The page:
Patient Monitoring

Another aspect of telemedicine is called Remote Patient Monitoring (RPM). With RPM, vital information such as a patient’s blood pressure, heart rate, and blood-oxygen level are electronically provided to a medical provider. A thorough analysis is performed and the medical provider offers insight on the patient’s condition and recommends a treatment plan, if needed. No doctor’s appointment is necessary with RPM.

Barriers To Adopting Telemedicine

While telemedicine is a convenient way to seek medical treatment, medical providers and patients may face barriers when attempting to utilize it.


Patient accessibility to technology may be a factor with telemedicine. Patients who don’t have access to a smartphone or tablet may miss out on the convenience of telemedicine. High-speed internet and a phone connection are also required to engage in these sessions, so patients without these services may not be able to utilize this method.

A patient must also be physically and mentally able to operate the telemedicine system and communicate effectively with a medical provider to receive proper treatment. Patients with physical or mental disabilities may not find it possible to utilize telemedicine for treatment or diagnosis.

Coverage and Insurance Reimbursement

While telemedicine is gaining traction in the healthcare industry, insurance companies don’t always recognize it as a viable way to seek treatment. Insurance providers that don’t embrace telemedicine may not offer coverage for patients who seek treatment using this method. Insurance claims that involve telemedicine may be denied and patients may need to pay out-of-pocket for these sessions.

Several states have begun to reform insurance laws and may now require insurance companies to cover telemedicine. Innovative payment models are being developed and consistently improved so insurance providers can cover the costs of telemedicine as they would other more traditional medical visits and treatments.

Patients should understand their health insurance policy coverage before seeking these sessions. They may need to request legal help if telemedicine claims are denied but should be covered.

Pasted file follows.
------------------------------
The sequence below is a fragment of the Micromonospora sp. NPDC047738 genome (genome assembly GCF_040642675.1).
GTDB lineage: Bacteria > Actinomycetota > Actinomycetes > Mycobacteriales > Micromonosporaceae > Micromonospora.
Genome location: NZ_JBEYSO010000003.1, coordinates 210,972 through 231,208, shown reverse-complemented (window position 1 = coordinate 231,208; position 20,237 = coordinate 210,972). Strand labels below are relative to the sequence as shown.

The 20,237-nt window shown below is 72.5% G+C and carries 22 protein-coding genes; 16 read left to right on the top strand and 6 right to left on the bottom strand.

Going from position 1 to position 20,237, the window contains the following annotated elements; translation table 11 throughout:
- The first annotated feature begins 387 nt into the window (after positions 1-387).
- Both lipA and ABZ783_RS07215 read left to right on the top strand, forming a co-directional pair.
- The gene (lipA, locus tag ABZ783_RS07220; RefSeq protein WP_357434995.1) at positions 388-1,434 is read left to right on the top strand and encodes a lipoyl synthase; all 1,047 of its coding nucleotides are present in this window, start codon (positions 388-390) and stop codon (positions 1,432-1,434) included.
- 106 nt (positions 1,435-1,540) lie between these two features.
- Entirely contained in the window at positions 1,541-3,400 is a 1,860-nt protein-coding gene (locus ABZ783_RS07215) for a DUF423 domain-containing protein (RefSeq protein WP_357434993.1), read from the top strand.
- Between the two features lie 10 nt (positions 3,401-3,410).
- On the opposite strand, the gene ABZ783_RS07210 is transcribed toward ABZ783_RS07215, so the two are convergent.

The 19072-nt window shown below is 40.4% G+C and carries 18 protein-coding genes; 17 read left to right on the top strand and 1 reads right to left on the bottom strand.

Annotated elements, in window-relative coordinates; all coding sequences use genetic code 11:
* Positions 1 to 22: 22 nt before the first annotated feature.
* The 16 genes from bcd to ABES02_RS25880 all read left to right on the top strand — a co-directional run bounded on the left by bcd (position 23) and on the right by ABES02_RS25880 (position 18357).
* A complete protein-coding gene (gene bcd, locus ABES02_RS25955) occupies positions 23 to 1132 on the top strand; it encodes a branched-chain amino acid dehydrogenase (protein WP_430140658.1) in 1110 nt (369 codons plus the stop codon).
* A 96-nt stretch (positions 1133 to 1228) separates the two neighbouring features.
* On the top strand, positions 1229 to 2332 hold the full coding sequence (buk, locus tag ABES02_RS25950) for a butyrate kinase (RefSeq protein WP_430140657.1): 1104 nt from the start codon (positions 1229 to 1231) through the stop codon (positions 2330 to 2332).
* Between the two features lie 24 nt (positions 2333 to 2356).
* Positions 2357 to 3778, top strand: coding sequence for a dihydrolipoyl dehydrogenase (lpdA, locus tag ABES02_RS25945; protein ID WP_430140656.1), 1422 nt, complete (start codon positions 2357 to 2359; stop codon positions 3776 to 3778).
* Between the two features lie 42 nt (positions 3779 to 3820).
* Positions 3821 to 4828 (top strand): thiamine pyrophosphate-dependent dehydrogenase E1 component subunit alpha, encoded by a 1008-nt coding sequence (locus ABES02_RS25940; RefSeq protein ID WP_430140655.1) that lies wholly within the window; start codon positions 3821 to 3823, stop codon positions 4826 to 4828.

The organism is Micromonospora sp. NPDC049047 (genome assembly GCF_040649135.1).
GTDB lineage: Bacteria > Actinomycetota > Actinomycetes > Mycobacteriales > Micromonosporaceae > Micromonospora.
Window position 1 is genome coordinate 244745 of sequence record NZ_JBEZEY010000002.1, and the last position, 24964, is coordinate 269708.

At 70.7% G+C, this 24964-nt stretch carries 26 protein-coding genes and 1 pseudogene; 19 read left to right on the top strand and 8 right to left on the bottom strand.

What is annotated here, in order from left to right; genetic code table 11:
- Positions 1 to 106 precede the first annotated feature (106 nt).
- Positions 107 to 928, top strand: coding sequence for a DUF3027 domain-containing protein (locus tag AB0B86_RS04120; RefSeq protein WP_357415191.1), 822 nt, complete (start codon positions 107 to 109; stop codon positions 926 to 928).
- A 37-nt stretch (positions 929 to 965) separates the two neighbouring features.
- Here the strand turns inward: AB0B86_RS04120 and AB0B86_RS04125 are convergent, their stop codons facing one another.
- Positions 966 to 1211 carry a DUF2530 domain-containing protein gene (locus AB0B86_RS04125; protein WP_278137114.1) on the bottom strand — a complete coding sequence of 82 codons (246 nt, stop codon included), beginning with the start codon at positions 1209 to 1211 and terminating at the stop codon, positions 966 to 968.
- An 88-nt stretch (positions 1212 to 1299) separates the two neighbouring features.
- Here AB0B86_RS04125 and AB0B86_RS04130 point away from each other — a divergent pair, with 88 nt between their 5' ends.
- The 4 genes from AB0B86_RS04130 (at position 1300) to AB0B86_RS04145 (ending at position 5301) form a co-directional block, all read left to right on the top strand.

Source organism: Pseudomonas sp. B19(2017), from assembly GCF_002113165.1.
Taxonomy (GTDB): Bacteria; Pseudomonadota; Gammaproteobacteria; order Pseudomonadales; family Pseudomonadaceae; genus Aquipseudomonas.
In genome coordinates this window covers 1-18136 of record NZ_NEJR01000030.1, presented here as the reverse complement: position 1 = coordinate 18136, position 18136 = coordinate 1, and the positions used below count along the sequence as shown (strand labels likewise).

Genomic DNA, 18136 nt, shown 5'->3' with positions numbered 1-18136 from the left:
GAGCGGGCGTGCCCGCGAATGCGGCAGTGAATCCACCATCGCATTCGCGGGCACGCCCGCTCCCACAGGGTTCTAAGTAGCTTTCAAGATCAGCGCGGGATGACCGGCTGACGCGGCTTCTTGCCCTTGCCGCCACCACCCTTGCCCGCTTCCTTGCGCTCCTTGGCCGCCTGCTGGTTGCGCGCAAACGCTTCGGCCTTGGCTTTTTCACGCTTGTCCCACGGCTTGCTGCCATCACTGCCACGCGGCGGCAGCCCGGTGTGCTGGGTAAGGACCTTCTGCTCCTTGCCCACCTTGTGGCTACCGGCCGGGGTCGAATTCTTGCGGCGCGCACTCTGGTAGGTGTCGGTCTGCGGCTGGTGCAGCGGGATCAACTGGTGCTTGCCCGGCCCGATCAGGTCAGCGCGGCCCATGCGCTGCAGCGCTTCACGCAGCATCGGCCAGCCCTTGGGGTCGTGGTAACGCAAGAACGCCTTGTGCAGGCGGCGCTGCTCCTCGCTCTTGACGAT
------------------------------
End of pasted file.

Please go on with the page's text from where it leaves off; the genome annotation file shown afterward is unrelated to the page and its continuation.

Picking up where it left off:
Privacy and Confidentiality

The healthcare industry must follow certain standards for patient privacy and confidentiality. Medical professionals cannot legally discuss patient information outside of a medical setting unless the patient gives the doctor permission to do so.

Providing data online is always a concern. However, telemedicine systems use data encryption and other security techniques to ensure patient records and confidential information remain safe. While there are data security standards in place on the medical provider’s side, data breaches are still possible for telemedicine users if their mobile phones or other devices aren’t properly secured.

Trusting a Provider You Haven’t Met in Person

Patients who engage in telemedicine sessions with medical providers they haven’t met in-person yet may not feel confident in their knowledge or advice. They may be worried these professionals will miss an important medical issue or provide a misdiagnosis. The last thing any telemedicine patient wants is to be the victim of medical malpractice and ongoing health issues due to a misdiagnosis.

When you meet with a medical professional who already knows you and your medical history, you may be more comfortable disclosing more personal information. A virtual meeting with a doctor you haven’t met face-to-face yet may feel impersonal and uncomfortable.

Telemedicine is a convenient way to seek a diagnosis, discuss treatment options, or have your ongoing health conditions monitored by a medical professional. It’s important to ensure that you have the tools necessary to access this type of care, and to feel comfortable with this communication method, before utilizing it.